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A Deuterium Labeling, FTIR, and Ab Initio investigation of the solution-phase thermal reactions of alcohols and alkenes with hydrogen-terminated silicon surfaces

Lookup NU author(s): Dr Ben Horrocks, Professor Andrew Houlton

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Abstract

The reactions of alcohols and alkenes with hydrogen-terminated silicon surfaces have been investigated using infrared spectroscopy and deuterium labeling of the reagents and the surface termination. Transmission FTIR spectra were obtained on samples of electrochemically grown porous silicon or mechanically abraded silicon wafers to obtain a sufficient signal-to-noise ratio. The spectral assignments are supported by ab initio calculations on small molecule models at the MP2/6-311++G(d,p) level of theory. A convenient method for the preparation of fully deuterated (D-terminated) silicon wafers is reported; however, fully deuterated porous silicon could not be prepared this way. The spectrum of partially deuterated porous silicon could be assigned on the basis of the computed harmonic vibration frequencies for Q3Si-SiH2-SiQ3 and Q3Si-SiHD-SiQ3 where Q is a pseudo-hydrogen atom with the atomic mass of Si. The reaction of O-deuterated alcohols and water on porous silicon produced Si-D stretching and Si-HD scissor modes in the infrared spectrum. The kinetics were consistent with either a dissociative adsorption or an electrochemical corrosion mechanism for this reaction. However, in all cases a net decrease of Si-H/D species on the surface was observed. The magnitude of this decrease is consistent with hydrogen evolution from a hydridic reactivity of the surface termination analogous to the formation of SiO2 via hydrolysis of molecular hydrosilanes. The Si-H/D, OxSi-H, and Si-O vibrations could be assigned using small molecule models of the form QOSiH2SiQ3, QOSiH2OQ, and (QO)3SiH. Significant amounts of silicon alkoxide species are formed even in the presence of water, but the major process in wet solvents is hydrogen evolution and oxide formation. The currently accepted mechanism for the hydrosilylation of alkenes by hydrogen-terminated silicon surfaces involves the attack of a silyl radical on the double bond to produce a Si-C bond and a carbon-centered radical. In principle, this carbon radical may abstract a hydrogen atom from the surface and propagate a chain; however, using deuterated silicon wafers no C-D stretching vibrations could be detected. This indicates that under the conditions employed (1 M alkene solutions in refluxing toluene) the carbon radical abstracts a hydrogen atom from the solvent or another alkene molecule. Ab initio calculations on small molecule models were used to investigate theoretically the shift to low frequency in the Si-H vibrations on the formation of Si-C bonded species at the surface and this effect is attributed to the replacement of Si-H2 with C-Si-H functionality at the surface. © 2000 American Chemical Society.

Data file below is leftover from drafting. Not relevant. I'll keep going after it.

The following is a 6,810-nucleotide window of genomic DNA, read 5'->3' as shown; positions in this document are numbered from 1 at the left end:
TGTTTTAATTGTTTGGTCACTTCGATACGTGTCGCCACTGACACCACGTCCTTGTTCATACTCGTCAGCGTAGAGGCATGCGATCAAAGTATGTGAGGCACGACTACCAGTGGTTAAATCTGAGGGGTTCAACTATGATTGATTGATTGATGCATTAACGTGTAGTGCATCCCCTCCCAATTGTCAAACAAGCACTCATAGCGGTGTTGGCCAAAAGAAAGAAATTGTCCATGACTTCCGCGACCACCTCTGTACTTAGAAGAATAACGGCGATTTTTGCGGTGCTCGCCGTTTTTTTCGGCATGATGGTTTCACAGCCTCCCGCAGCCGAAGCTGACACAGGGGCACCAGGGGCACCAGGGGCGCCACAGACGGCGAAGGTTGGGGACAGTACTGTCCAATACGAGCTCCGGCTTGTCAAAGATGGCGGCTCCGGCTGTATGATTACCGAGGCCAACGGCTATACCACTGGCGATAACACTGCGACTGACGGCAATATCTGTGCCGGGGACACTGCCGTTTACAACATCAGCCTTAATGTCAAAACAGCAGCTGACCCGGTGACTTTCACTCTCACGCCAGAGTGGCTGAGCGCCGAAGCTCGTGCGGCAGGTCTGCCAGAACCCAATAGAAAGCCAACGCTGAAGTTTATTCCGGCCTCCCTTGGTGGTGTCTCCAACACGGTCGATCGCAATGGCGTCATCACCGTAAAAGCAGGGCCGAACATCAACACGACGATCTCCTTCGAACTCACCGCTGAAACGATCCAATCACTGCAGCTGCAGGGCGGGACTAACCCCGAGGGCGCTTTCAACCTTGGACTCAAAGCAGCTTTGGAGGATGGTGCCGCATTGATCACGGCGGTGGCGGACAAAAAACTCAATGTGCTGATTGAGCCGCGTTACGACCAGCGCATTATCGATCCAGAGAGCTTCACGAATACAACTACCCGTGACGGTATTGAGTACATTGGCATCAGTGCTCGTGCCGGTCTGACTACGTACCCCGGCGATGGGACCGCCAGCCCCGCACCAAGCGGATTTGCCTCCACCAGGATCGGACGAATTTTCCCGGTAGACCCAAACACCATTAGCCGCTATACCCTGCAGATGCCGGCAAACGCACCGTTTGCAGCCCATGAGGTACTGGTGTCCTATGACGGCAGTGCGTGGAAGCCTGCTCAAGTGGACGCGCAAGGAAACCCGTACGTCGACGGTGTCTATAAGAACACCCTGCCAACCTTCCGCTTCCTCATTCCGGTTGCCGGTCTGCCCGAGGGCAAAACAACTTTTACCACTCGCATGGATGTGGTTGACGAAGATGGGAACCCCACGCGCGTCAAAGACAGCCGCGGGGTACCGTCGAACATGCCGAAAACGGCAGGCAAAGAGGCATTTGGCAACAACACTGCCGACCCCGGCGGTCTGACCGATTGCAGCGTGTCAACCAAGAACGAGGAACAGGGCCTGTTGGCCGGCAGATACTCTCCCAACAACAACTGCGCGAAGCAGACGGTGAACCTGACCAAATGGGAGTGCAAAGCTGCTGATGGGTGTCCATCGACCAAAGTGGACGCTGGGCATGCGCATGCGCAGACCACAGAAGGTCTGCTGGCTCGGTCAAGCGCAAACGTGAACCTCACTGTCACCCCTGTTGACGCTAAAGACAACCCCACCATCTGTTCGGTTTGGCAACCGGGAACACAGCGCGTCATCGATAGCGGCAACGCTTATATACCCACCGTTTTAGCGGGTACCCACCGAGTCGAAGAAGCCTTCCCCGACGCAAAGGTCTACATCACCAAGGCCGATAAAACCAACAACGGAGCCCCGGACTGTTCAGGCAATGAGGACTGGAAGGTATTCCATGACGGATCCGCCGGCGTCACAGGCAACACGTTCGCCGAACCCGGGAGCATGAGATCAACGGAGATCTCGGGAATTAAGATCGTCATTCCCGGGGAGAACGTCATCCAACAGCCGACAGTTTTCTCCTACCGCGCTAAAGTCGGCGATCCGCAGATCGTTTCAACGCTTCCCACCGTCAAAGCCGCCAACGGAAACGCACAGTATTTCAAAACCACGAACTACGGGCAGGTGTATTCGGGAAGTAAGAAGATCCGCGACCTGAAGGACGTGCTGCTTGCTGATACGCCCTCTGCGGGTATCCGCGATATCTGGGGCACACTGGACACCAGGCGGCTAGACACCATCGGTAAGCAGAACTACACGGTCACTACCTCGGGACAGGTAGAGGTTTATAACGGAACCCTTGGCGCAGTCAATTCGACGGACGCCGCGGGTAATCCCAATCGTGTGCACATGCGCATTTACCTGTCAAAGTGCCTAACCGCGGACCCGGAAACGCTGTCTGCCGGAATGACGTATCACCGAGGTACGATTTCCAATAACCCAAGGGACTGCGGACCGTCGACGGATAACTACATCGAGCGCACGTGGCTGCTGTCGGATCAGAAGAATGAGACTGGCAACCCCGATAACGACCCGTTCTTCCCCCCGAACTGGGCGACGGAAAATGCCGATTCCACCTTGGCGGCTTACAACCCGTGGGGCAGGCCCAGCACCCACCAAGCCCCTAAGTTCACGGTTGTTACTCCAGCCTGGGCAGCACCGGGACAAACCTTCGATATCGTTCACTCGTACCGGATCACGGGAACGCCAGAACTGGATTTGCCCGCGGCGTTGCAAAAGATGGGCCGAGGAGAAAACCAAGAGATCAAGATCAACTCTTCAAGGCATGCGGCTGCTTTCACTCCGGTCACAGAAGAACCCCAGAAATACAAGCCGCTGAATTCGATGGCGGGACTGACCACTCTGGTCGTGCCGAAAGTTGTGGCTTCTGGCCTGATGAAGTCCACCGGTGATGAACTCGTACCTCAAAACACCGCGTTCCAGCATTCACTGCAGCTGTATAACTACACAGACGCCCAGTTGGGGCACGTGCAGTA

Publication metadata

Author(s): Horrocks BR; Houlton A; Bateman JE; Eagling RD

Publication type: Article

Publication status: Published

Journal: Journal of Physical Chemistry B

Year: 2000

Volume: 104

Issue: 23

Pages: 5557-5565

ISSN (print): 1520-6106

ISSN (electronic): 1520-5207

Publisher: American Chemical Society

URL: http://dx.doi.org/10.1021/jp000080t

DOI: 10.1021/jp000080t


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